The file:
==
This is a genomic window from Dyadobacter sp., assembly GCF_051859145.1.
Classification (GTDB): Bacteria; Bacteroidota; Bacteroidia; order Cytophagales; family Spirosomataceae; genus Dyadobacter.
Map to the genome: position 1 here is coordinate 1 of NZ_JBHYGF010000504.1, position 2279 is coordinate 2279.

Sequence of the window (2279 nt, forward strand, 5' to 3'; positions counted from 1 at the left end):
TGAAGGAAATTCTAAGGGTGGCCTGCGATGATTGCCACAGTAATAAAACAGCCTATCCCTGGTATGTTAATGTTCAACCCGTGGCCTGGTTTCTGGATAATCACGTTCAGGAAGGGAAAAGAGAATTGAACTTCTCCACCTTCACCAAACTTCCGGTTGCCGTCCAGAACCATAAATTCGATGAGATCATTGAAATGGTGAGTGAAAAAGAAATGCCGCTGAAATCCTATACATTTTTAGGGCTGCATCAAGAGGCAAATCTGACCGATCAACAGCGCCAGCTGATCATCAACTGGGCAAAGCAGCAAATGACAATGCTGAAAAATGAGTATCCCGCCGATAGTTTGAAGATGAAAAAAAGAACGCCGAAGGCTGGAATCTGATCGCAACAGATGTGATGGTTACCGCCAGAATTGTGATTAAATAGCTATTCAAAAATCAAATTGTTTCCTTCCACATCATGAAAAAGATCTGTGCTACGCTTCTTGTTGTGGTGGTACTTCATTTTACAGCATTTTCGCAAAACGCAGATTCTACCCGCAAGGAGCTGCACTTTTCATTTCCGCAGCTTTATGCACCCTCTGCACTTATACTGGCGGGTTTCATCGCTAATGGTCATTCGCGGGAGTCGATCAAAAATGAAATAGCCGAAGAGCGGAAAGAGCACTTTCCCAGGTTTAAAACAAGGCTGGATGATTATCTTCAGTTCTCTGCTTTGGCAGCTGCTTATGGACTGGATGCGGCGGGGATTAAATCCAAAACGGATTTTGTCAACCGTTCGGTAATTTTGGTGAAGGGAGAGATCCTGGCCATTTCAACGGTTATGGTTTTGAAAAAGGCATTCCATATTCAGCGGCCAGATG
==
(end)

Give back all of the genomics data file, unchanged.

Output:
This is a genomic window from Dyadobacter sp., assembly GCF_051859145.1.
Classification (GTDB): Bacteria; Bacteroidota; Bacteroidia; order Cytophagales; family Spirosomataceae; genus Dyadobacter.
Map to the genome: position 1 here is coordinate 1 of NZ_JBHYGF010000504.1, position 2279 is coordinate 2279.

Sequence of the window (2279 nt, forward strand, 5' to 3'; positions counted from 1 at the left end):
TGAAGGAAATTCTAAGGGTGGCCTGCGATGATTGCCACAGTAATAAAACAGCCTATCCCTGGTATGTTAATGTTCAACCCGTGGCCTGGTTTCTGGATAATCACGTTCAGGAAGGGAAAAGAGAATTGAACTTCTCCACCTTCACCAAACTTCCGGTTGCCGTCCAGAACCATAAATTCGATGAGATCATTGAAATGGTGAGTGAAAAAGAAATGCCGCTGAAATCCTATACATTTTTAGGGCTGCATCAAGAGGCAAATCTGACCGATCAACAGCGCCAGCTGATCATCAACTGGGCAAAGCAGCAAATGACAATGCTGAAAAATGAGTATCCCGCCGATAGTTTGAAGATGAAAAAAAGAACGCCGAAGGCTGGAATCTGATCGCAACAGATGTGATGGTTACCGCCAGAATTGTGATTAAATAGCTATTCAAAAATCAAATTGTTTCCTTCCACATCATGAAAAAGATCTGTGCTACGCTTCTTGTTGTGGTGGTACTTCATTTTACAGCATTTTCGCAAAACGCAGATTCTACCCGCAAGGAGCTGCACTTTTCATTTCCGCAGCTTTATGCACCCTCTGCACTTATACTGGCGGGTTTCATCGCTAATGGTCATTCGCGGGAGTCGATCAAAAATGAAATAGCCGAAGAGCGGAAAGAGCACTTTCCCAGGTTTAAAACAAGGCTGGATGATTATCTTCAGTTCTCTGCTTTGGCAGCTGCTTATGGACTGGATGCGGCGGGGATTAAATCCAAAACGGATTTTGTCAACCGTTCGGTAATTTTGGTGAAGGGAGAGATCCTGGCCATTTCAACGGTTATGGTTTTGAAAAAGGCATTCCATATTCAGCGGCCAGATG